History of handcraft

Althogh there is not any written document to tell us when exactly the coppersmith handcraft did begin in BIH. It is considered that it was developed somewhere between 1435 and 1509 year. Many travel writers wrote about this and other crafts in BIH, some of them were the Frenchman Poulett and Evlija Celebija. The craft itself represents the art of making copperware. Tinsmith craft is tightly bonded to coppersmith craft because copperware had to be tined before usage.

There is no precise date of when these crafts developed in Persia and Northern India, where the copperware came from.
But the one thing is sure, and that is the fact, that copperware came to Bosnia during the Ottoman empire. The first notice about tinning and copperware dates from 3rd century B.C. when the Greek philosopher Theophrastos spoke about this craft in his book. According to Hamdija Kresevljakovic, the Romans introduced the Greeks with this craft (and they took over this craft from the Persians).
However, the usage of copperware didn’t live in Europe, so Bosnia remained the only country where such dishes were traditionally used.

Coppersmith and tinsmith craft in BIH, first developed in Sarajevo, and later in Foča and Mostar. In greater area, the Macedonian coppersmiths have been mentioned around the lake Ohrid, who developed their special way of making copperware.
In Sarajevo, all the handcraft stores were situated in the heart of the town, at the Baščaršija. Coppersmiths were situated in the street called Kazandžiluk. As Sarajevo had to fight with poverty, the city never made a fortune, so all the stores were made of wood. The wooden stores, caused many troubles to the craftsmen and to the city itself. Baščaršija was burnt to the ground and had to be rebuild many times. Trying to escape the threatened fire, some of the coppersmiths moved to the Kovači street. All of the coppersmith stores looked the same, about six to ten meters in size. Coppersmith and tinsmith store had an ardia in which copperware was tinned. The most interesting fact about coppersmiths and tinsmiths is that they were not only first craftsmen, but also among the first merchants, and so the work was distributed inside the craft and rarely one craftsman did all the work. It is also known, from the written documents, that one craftsman didn’t make all the dishes. One made copper pans, others made jugs and so on.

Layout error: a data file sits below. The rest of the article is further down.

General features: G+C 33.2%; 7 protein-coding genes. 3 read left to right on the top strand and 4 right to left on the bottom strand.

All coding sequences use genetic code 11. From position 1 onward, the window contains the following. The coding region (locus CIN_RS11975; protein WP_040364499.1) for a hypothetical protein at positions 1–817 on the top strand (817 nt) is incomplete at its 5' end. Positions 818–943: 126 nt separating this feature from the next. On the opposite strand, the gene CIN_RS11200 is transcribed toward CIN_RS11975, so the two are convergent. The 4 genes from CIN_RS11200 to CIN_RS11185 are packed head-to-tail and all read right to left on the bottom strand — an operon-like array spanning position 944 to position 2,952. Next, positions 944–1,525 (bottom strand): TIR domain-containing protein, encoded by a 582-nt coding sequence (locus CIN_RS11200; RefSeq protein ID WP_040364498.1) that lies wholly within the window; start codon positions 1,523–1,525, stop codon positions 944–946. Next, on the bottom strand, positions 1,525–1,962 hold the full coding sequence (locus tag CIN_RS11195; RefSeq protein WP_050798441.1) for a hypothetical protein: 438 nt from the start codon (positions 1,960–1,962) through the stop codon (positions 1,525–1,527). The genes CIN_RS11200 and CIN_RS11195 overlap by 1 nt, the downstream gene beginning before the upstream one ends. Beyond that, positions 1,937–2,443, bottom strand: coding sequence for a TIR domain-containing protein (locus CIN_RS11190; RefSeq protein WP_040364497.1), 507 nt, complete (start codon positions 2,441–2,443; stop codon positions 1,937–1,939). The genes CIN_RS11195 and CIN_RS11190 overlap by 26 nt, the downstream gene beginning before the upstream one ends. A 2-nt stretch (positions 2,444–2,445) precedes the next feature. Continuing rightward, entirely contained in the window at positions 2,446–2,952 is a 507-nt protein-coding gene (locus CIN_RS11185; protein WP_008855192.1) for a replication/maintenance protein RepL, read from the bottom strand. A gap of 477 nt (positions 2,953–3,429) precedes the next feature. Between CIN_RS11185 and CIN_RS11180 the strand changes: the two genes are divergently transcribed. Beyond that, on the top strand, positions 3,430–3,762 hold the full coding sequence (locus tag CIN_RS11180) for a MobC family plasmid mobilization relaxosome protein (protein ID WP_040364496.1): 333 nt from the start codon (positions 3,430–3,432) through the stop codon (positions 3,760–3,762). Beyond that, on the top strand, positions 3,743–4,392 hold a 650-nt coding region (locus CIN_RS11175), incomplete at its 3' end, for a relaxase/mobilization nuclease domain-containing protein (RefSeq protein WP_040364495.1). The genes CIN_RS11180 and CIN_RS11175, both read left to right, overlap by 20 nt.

The main materials for coppersmith and tinsmith craft were copper, tin and ammonium chloride. Coppers was made out of copper ore, which was melt in so called kalhana, situated at Vratnik. Tin had to be imported from the East and West, from, England and Salonika. Ammonium chloride was also needed for tinning, and what is very interesting the import of it was illegal in our country until few years back, so craftsmen had to find the way to get it in various manners.
After we mentioned raw materials, something needs to be said about tools that are used in making copperware. Hamdija Kresevljakovic said that tools were not so different as they were large in number. There are hammers, pliers, scissors, coil, and calipers, which are often used.

Like every other craft in BIH coppersmith and tinsmith craft had their associations and craft hierarchy, and the head of the association was a master. Besides the masters there were apprentices and pupils (kalfe and šegrti). Coppersmith craft was the first association in which craftsmen began to transform into merchants.

Most of the streets at the Baščaršija, got their names after famous craftsmen which remained till today, like Sabura, Ramići, Hadžišabanovići. Looking back through the history of coppersmith and tinsmith craft, we can realize how important they were in Bosnian tradition. Unfortunately, like many other things, old crafts are on the edge of extinction. The only thing that prevents it from getting totally lost, is love towards handcraft and tradition and a small number of those who dedicate themselves to the old crafts.